Imperial Oil Ltd. (IMO.TO) is putting the brakes on development at its $2.6-billion Aspen project in the Alberta energy patch, citing an uncertain business environment.
The Calgary-based company has been a vocal opponent of the provincial government-mandated production curtailment strategy that took effect on Jan. 1. Alberta Premier Rachel Notley introduced the cuts as a means to stabilize prices for heavy Canadian crude.
“This was a difficult choice in light of our final investment decision on Aspen announced last November,” said Imperial Oil President and CEO Rich Kruger in a release. “However, we cannot invest billions of dollars on behalf of our shareholders given the uncertainty in the current business environment.”
Imperial said in November that it would forge ahead with the 75,000 barrel-a-day Aspen project located about 45 kilometres northeast of Fort McMurray. Last month, Kruger said the company is reevaluating its assumptions about Aspen after Alberta’s oil curtailment “introduced new risk.”
First production at the site was expected in 2022. The company said on Friday that the production slowdown will likely result in a delay of at least one year.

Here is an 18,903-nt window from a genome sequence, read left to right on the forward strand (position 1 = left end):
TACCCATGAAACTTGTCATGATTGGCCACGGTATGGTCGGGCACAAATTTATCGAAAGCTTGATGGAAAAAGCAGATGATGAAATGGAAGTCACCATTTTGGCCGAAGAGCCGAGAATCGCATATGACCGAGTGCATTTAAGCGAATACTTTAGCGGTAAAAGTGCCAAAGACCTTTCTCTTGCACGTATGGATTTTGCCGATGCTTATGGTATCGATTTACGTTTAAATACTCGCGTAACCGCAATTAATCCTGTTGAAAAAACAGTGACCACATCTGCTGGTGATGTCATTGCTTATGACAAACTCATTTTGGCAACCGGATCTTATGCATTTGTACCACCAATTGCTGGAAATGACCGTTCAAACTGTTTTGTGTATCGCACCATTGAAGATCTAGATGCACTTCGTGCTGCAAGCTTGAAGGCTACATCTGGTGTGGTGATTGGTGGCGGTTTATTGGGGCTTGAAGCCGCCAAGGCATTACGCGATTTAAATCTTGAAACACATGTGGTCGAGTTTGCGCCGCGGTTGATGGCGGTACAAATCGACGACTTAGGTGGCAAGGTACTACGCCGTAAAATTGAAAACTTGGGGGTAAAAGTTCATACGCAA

“The decision to return to planned project activity levels will depend on factors such as any subsequent government actions related to curtailment and our confidence in general market conditions,” Kruger added.
Imperial said the project would create more than 200 permanent jobs, and employ 700 people during its construction phase. The company estimated the Aspen would generate more than $4 billion in federal and provincial tax revenue, and $10 billion in royalties, over its lifespan.
CIBC analysts Jon Morrison and Trevor Bolland said Imperial’s decision in November to greenlight the project was surprising given the deep discount on Canadian crude and slim hopes for new pipeline capacity.
“We view the delay as a logical one,” they wrote in a research note on Friday. “We don’t consider this update as terribly surprising, especially given the company's vocal stance against curtailments since they were announced.”
Morrison and Bolland also note that a number of M&A opportunities have emerged in Canada’s energy patch that could prove more cost effective for Imperial than moving ahead with Aspen.